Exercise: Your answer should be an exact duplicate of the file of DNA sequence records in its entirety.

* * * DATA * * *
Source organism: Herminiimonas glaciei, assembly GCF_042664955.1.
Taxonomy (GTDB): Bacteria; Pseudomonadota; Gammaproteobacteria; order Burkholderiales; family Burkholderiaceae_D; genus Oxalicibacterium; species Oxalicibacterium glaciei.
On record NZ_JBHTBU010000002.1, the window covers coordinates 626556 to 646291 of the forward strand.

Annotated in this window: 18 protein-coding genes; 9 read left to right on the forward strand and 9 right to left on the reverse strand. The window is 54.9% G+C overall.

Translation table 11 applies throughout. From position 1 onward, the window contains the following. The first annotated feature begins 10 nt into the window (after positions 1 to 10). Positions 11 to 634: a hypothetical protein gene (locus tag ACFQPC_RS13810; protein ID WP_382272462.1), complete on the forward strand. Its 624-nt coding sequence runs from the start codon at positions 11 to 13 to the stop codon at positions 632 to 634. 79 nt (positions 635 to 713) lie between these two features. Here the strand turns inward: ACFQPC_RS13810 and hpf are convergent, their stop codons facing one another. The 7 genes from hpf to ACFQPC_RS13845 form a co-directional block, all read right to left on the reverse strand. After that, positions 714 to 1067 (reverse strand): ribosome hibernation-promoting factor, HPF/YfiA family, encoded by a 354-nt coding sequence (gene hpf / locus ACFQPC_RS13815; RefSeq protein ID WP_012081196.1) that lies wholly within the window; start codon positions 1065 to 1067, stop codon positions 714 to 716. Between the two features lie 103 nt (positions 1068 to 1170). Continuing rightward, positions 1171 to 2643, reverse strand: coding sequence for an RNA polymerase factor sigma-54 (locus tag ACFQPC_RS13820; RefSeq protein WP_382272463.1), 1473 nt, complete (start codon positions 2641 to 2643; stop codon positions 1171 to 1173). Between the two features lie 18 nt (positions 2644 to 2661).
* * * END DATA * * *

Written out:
Source organism: Herminiimonas glaciei, assembly GCF_042664955.1.
Taxonomy (GTDB): Bacteria; Pseudomonadota; Gammaproteobacteria; order Burkholderiales; family Burkholderiaceae_D; genus Oxalicibacterium; species Oxalicibacterium glaciei.
On record NZ_JBHTBU010000002.1, the window covers coordinates 626556 to 646291 of the forward strand.

Annotated in this window: 18 protein-coding genes; 9 read left to right on the forward strand and 9 right to left on the reverse strand. The window is 54.9% G+C overall.

Translation table 11 applies throughout. From position 1 onward, the window contains the following. The first annotated feature begins 10 nt into the window (after positions 1 to 10). Positions 11 to 634: a hypothetical protein gene (locus tag ACFQPC_RS13810; protein ID WP_382272462.1), complete on the forward strand. Its 624-nt coding sequence runs from the start codon at positions 11 to 13 to the stop codon at positions 632 to 634. 79 nt (positions 635 to 713) lie between these two features. Here the strand turns inward: ACFQPC_RS13810 and hpf are convergent, their stop codons facing one another. The 7 genes from hpf to ACFQPC_RS13845 form a co-directional block, all read right to left on the reverse strand. After that, positions 714 to 1067 (reverse strand): ribosome hibernation-promoting factor, HPF/YfiA family, encoded by a 354-nt coding sequence (gene hpf / locus ACFQPC_RS13815; RefSeq protein ID WP_012081196.1) that lies wholly within the window; start codon positions 1065 to 1067, stop codon positions 714 to 716. Between the two features lie 103 nt (positions 1068 to 1170). Continuing rightward, positions 1171 to 2643, reverse strand: coding sequence for an RNA polymerase factor sigma-54 (locus tag ACFQPC_RS13820; RefSeq protein WP_382272463.1), 1473 nt, complete (start codon positions 2641 to 2643; stop codon positions 1171 to 1173). Between the two features lie 18 nt (positions 2644 to 2661).